Technology trial ends, but no offers

TOM PULLAR-STRECKER
Last updated 05:00 03/12/2012

Relevant offers

Industries

Scenarios without media merger 'not fabulous' says Fairfax NZ boss No right or wrong level of foreign ownership in NZ market Potential job losses at Tokoroa's Kinleith Mill Free wine and in-flight entertainment on Asian Airlines in doubt Bill English laments low productivity, urges NZ to focus on 'human capital' Origin Energy to spin out NZ assets Driverless cars scoot around Nissan plant, towing cars NZ dollar recovers from shock John Key announcement New garage a showcase for South Canterbury transport history Fairfax/NZME merger conference to test views

The Government is shutting its "Open Door to Innovation" scheme, which was designed to help Kiwi information technology businesses sell bright ideas to the public sector.

An Internal Affairs spokesman said the year-long pilot had not yet resulted in any contracts being awarded to the companies that knocked on the door and pitched 95 ideas to the Government.

Former Internal Affairs Minister Nathan Guy announced the Open Door to Innovation (ODI) in August last year, saying it would provide a standing invitation to businesses to come up with ideas that would receive careful consideration and feedback.

The scheme promised to be a silver lining for the information technology industry as the Government sought to cut costs by centralising procurement and making more use of shared services.

Paul Ramsay, co-chair of information technology lobby group NZ Rise, said his understanding was the ODI had not had the impact that had been hoped for. "You would have to ask, if it hasn't had the level of uptake and outcomes they had been looking for, why is that? The trouble with some of these programmes is they are not seen in terms of their ‘whole fit' to a broader procurement strategy."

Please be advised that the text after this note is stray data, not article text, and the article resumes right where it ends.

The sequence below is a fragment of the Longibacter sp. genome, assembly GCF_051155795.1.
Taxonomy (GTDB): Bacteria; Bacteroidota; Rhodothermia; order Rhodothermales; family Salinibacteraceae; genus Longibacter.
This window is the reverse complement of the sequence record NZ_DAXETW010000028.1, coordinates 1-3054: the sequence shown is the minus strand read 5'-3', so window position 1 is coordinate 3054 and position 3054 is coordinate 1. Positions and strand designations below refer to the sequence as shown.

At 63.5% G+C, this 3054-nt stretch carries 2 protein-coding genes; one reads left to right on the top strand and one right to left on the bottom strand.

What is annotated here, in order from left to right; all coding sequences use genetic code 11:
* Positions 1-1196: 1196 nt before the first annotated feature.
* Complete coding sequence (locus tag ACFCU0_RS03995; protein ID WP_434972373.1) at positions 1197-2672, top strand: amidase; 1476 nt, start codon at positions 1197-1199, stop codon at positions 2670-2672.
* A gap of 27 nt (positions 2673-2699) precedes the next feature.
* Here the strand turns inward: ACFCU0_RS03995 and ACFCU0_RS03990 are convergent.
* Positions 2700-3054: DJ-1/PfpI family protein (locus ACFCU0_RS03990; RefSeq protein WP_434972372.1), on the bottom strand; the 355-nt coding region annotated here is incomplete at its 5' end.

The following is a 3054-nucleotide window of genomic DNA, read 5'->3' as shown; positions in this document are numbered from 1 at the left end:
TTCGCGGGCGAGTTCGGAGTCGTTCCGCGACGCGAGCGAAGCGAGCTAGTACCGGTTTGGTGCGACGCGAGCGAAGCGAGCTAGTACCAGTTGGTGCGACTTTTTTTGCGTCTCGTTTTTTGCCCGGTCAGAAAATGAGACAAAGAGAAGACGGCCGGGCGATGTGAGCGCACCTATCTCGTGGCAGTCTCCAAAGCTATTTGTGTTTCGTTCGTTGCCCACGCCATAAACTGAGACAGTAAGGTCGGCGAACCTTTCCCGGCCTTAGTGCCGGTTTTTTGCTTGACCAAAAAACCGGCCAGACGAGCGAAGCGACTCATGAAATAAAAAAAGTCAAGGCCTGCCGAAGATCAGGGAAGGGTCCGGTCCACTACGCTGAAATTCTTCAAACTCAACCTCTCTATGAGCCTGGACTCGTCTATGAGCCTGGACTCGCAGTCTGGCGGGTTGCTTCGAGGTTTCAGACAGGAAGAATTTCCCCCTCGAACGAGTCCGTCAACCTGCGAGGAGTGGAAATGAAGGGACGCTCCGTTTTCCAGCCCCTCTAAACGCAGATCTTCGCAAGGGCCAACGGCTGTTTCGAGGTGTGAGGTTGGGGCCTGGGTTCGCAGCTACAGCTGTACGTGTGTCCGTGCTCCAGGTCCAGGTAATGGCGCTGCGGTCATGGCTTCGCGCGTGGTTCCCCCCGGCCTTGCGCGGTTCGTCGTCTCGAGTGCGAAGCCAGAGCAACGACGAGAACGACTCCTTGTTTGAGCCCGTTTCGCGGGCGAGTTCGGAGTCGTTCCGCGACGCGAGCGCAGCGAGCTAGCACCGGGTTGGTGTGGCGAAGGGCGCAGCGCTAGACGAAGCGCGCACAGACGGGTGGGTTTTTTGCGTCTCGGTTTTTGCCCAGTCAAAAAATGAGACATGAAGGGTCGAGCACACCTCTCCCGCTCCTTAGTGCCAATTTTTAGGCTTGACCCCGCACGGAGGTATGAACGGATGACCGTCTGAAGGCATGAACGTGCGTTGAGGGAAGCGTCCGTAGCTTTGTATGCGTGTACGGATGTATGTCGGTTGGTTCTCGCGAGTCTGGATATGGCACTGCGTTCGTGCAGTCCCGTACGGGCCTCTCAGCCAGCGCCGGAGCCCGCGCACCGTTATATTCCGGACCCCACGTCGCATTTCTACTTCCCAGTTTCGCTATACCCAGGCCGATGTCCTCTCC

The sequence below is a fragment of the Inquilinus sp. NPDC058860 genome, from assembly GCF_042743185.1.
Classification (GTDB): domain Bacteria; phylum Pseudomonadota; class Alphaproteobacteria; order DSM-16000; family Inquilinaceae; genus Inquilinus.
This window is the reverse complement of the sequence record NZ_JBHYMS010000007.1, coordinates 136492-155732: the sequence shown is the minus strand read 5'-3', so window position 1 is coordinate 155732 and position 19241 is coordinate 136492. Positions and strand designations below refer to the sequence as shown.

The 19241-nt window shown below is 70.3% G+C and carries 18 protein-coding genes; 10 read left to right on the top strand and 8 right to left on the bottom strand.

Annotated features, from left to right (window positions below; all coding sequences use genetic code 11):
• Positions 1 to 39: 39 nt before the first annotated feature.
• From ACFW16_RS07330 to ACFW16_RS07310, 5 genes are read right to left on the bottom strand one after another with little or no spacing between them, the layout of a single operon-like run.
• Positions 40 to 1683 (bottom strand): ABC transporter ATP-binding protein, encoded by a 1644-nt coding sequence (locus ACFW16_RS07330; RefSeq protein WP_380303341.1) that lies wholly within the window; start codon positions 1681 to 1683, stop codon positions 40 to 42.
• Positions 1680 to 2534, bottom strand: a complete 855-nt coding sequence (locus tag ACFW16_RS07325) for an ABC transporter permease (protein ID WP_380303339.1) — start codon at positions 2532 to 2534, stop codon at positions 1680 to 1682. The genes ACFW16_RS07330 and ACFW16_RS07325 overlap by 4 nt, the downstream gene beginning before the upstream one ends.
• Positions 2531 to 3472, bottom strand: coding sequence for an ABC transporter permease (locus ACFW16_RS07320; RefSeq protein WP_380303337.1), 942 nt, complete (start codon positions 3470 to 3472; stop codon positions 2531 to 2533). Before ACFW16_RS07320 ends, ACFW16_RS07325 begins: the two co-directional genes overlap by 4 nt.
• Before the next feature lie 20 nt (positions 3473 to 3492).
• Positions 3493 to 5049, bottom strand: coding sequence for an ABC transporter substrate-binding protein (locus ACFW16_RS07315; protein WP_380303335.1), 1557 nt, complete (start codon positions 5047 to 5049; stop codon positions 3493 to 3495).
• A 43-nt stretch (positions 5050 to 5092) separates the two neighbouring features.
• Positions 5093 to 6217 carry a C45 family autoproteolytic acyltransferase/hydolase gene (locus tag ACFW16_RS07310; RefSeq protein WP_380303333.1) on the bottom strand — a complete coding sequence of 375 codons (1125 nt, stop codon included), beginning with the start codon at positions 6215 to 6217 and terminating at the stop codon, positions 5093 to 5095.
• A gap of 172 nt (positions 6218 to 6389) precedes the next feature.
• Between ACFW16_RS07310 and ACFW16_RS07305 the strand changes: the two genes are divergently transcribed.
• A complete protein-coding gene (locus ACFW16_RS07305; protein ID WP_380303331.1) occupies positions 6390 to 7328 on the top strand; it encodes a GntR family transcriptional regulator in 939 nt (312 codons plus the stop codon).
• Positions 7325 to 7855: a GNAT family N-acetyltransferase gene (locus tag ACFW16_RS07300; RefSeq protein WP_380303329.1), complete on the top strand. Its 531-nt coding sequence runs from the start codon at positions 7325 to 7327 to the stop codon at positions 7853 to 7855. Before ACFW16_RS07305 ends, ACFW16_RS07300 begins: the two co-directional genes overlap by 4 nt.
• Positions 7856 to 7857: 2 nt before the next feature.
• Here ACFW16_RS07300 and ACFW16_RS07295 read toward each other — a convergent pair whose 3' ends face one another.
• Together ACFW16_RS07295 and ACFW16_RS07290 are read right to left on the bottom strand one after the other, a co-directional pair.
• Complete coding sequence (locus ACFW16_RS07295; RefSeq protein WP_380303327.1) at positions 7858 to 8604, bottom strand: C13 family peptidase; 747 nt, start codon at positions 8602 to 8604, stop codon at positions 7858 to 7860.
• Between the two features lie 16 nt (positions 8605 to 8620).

The Internal Affairs spokesman said a review of the ODI scheme had been carried out but he could not release the findings.

Fifty-four of the proposals advanced to the stage where companies were invited to pitch to officials from different departments in Dragon's Den-style meetings and 33 were deemed "valid", he said.

Wellington entrepreneur Clint Van Marrewijk appeared in front of the "dragons" on Thursday to present a hazard-mapping application developed by his start-up, Thundermaps. "Innovation and government don't go that well together. You can see it in their eyes, they want the right things but a businessman looks for opportunity and mitigates the risk; bureaucrats by nature look for the risks and then mitigate the opportunity."

Ad Feedback

- BusinessDay.co.nz

Special offers

Featured Promotions

Sponsored Content